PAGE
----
CHARACTERS: I have mixed feelings about the characters.

Shirokuma Cafe - 26 - Large 10

Sure they may be super adorable and funny to watch, but they can also be very one-dimensional and annoying. For example, I LOVE pandas, and watching Panda act lazy, selfish, and single-minded is super entertaining.


In fact, this is most likely what I look like while watching the show… However, there is little in the way of character development for Panda. He hardly ever listens to his friends and is probably the worst kind of friend to ever have as he doesn’t give a crap about you at all, unless you can give him bamboo.

Then there is Penguin, who is very loud and whiney. I love watching him turn into a tsundere and get all choked up about dating girls, but he never seems to act like much of a grown up either. To that extent, it’s great to see these “adults” flounder around so I don’t feel so bad about my own mishaps in adulthood, but I’d like to see them accomplish something right.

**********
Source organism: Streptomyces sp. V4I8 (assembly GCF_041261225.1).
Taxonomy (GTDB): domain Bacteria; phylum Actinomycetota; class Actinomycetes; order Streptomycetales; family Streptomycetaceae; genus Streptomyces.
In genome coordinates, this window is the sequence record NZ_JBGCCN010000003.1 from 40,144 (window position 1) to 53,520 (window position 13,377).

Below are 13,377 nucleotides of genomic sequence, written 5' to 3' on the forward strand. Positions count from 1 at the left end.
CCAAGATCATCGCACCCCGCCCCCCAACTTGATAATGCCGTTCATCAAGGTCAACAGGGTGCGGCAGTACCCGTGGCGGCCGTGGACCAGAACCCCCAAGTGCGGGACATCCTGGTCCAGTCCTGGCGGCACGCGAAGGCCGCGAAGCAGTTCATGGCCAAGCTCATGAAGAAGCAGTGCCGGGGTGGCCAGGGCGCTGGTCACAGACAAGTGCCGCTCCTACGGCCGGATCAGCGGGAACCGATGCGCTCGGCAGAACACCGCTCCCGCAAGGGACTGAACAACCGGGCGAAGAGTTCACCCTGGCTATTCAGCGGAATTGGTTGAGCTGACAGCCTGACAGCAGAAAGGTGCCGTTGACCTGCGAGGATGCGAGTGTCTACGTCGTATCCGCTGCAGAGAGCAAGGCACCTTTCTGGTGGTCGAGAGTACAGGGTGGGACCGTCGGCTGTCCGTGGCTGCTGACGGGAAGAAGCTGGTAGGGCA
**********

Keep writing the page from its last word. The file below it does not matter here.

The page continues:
I’d have to say the best character is Polar Bear himself. He’s mature, confident, and has a great sense of humor. Not only that but we are treated to some background story with him and Grizzly Bear, who has been his friend since childhood. I love watching these two as they make quite the dynamic duo.

The secondary characters are a blast as well and have all of their own little quirky qualities, like Sloth who always ends up late to events, or Llama who is so boring no one pays him any attention.

CHARACTERS: Aria’s main characters come in three groups. There are the gondoliers-in-training from each company, their mentors, and then the mascot cats for each company.